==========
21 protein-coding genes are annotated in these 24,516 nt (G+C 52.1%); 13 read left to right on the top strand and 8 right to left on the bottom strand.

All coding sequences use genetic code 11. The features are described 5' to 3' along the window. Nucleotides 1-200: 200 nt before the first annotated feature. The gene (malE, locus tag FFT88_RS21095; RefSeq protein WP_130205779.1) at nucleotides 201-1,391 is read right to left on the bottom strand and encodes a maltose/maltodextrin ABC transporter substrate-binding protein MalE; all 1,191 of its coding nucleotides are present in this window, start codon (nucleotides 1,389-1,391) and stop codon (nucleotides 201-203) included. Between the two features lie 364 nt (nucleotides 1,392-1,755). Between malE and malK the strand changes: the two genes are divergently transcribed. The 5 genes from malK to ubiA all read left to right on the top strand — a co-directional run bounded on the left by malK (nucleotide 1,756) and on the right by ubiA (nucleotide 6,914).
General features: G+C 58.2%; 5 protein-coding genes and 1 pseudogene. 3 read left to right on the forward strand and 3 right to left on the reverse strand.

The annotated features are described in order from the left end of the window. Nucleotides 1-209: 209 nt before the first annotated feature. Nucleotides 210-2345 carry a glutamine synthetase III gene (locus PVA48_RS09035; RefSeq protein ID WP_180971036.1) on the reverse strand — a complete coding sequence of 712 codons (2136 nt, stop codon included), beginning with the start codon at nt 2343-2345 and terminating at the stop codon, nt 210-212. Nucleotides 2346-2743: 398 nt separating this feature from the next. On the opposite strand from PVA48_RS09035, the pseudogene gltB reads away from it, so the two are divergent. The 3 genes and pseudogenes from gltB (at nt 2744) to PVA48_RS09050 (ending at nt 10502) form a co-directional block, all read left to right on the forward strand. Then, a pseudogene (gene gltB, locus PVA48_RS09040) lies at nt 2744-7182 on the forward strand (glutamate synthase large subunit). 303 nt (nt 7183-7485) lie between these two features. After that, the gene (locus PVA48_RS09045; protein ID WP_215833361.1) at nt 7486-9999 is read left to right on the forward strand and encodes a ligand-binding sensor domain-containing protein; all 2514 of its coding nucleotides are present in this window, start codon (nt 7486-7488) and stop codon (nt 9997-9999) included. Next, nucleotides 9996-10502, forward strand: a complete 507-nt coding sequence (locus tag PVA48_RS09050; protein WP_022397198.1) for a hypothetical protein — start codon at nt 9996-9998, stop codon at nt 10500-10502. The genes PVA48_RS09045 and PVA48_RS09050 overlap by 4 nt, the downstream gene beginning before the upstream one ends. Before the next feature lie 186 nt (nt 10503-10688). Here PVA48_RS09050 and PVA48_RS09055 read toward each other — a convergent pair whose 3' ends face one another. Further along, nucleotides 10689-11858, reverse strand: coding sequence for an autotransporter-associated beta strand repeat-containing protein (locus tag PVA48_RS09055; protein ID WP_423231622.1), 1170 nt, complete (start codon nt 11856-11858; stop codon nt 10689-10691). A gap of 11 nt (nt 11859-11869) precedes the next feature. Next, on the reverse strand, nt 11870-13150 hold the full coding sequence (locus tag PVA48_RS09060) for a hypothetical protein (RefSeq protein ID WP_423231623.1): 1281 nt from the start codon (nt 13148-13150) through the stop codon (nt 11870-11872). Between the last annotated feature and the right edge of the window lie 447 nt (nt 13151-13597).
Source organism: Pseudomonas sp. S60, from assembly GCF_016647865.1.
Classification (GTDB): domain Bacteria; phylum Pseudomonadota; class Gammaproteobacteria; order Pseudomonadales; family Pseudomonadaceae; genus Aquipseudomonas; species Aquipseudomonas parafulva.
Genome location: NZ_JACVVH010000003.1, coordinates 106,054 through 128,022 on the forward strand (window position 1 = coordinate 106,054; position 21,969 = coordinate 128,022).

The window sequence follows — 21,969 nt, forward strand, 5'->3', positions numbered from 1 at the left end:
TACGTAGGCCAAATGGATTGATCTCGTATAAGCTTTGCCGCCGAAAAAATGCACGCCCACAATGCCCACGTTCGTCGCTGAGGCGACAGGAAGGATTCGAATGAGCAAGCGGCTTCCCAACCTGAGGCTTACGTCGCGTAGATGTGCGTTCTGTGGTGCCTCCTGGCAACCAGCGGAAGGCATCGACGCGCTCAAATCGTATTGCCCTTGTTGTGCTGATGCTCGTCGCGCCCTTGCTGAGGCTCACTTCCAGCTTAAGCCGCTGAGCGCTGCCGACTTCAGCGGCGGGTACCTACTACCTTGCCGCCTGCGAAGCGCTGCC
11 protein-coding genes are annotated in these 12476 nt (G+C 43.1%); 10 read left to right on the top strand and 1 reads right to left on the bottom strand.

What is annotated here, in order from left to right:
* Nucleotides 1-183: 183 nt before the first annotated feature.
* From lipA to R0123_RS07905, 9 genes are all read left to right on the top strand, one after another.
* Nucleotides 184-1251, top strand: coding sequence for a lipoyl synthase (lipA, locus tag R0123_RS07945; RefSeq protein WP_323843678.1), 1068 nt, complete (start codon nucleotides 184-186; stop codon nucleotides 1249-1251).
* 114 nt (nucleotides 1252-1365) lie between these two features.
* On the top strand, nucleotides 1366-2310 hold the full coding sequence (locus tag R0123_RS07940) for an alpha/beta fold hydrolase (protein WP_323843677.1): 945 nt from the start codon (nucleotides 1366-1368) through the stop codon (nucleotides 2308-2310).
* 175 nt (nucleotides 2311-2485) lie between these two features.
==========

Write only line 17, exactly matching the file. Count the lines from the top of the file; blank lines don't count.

* 175 nt (nucleotides 2311-2485) lie between these two features.